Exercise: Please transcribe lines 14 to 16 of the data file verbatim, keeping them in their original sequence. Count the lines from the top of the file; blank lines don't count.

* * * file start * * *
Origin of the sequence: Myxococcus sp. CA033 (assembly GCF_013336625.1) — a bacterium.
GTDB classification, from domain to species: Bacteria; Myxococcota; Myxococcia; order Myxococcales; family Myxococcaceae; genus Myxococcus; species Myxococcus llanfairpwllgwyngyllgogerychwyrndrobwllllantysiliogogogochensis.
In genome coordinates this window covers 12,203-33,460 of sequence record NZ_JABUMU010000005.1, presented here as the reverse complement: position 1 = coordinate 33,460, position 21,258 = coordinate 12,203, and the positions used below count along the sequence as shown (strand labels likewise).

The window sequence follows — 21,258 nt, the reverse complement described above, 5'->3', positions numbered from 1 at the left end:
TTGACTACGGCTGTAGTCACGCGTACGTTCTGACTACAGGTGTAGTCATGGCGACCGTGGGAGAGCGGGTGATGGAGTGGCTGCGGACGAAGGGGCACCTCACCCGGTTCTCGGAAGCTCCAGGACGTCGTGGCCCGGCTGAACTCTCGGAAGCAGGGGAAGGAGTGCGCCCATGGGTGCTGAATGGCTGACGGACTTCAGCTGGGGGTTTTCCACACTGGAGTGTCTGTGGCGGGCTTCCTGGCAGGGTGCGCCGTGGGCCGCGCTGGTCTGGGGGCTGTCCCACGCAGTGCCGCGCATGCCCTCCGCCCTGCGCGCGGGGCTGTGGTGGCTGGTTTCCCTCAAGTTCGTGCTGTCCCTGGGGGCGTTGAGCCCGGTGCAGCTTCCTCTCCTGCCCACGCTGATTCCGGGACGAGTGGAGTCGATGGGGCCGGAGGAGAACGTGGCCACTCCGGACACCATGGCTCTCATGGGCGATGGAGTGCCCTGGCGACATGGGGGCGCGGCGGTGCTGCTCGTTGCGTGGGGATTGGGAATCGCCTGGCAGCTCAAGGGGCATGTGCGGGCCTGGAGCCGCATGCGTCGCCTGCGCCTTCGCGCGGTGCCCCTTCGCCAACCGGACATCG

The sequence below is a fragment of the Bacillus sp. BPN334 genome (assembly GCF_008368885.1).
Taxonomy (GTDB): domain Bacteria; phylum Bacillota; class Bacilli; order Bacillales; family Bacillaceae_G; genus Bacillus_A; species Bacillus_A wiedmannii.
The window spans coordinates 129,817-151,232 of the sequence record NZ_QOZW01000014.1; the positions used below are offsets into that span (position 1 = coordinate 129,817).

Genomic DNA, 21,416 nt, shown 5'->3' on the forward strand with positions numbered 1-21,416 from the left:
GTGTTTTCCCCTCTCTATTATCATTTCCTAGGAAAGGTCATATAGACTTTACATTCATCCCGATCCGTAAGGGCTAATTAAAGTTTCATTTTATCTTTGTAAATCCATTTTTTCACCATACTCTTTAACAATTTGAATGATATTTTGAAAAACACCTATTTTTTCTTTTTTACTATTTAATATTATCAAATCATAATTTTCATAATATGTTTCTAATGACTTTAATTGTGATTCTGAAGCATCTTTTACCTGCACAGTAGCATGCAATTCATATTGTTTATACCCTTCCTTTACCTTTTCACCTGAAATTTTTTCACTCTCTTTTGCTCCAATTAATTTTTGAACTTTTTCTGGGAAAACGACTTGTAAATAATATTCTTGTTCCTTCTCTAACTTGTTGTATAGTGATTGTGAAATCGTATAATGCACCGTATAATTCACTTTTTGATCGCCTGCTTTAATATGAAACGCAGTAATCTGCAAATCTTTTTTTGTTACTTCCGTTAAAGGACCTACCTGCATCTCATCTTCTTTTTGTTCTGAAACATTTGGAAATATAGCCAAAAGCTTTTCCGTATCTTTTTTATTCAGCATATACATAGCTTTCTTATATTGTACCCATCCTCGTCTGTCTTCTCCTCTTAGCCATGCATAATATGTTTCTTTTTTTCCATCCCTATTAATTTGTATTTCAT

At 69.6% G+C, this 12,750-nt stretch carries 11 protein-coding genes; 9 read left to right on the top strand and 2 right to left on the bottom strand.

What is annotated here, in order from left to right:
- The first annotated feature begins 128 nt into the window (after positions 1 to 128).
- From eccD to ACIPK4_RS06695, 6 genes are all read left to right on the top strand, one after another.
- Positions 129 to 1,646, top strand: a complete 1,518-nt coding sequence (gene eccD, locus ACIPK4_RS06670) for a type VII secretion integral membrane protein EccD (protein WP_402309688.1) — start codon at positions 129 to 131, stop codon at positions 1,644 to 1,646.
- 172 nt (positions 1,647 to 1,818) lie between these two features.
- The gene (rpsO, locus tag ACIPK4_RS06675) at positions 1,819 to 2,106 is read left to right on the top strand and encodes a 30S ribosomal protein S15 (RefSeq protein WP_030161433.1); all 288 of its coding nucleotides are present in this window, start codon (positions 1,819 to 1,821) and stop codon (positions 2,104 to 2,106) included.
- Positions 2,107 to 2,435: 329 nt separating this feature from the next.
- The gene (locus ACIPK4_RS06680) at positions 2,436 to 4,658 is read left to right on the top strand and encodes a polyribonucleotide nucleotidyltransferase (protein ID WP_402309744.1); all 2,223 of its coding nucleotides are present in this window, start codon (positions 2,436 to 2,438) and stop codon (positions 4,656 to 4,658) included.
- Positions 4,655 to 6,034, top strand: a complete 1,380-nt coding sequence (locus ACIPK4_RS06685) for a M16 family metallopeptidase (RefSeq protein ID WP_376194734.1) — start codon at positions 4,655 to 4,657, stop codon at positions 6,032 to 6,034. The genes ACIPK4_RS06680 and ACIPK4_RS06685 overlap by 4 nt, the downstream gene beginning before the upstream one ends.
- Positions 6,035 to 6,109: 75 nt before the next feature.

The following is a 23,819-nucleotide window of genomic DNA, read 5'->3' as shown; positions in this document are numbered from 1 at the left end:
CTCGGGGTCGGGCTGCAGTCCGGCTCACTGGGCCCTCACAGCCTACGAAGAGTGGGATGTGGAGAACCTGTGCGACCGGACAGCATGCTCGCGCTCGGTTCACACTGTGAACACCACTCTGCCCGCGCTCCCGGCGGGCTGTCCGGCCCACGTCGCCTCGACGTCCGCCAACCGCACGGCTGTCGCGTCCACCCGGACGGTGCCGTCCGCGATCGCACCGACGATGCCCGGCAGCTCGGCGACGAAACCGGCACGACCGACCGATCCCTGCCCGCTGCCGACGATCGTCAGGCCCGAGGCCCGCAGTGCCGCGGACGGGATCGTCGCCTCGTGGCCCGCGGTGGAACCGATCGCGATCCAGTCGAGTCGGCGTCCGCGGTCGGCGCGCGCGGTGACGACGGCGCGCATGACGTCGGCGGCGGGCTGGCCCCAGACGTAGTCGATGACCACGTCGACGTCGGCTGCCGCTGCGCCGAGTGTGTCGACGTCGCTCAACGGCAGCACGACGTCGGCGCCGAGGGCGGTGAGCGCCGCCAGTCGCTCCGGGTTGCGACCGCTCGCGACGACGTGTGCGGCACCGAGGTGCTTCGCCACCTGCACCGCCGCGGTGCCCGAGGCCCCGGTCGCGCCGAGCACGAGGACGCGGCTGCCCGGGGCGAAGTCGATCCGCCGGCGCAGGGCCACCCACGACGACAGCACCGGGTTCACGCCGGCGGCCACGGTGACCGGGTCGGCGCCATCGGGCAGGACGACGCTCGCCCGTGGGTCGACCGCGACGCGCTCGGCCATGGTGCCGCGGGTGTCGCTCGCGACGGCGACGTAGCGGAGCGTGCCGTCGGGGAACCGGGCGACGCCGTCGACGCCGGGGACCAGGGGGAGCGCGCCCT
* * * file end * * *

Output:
- From eccD to ACIPK4_RS06695, 6 genes are all read left to right on the top strand, one after another.
- Positions 129 to 1,646, top strand: a complete 1,518-nt coding sequence (gene eccD, locus ACIPK4_RS06670) for a type VII secretion integral membrane protein EccD (protein WP_402309688.1) — start codon at positions 129 to 131, stop codon at positions 1,644 to 1,646.
- 172 nt (positions 1,647 to 1,818) lie between these two features.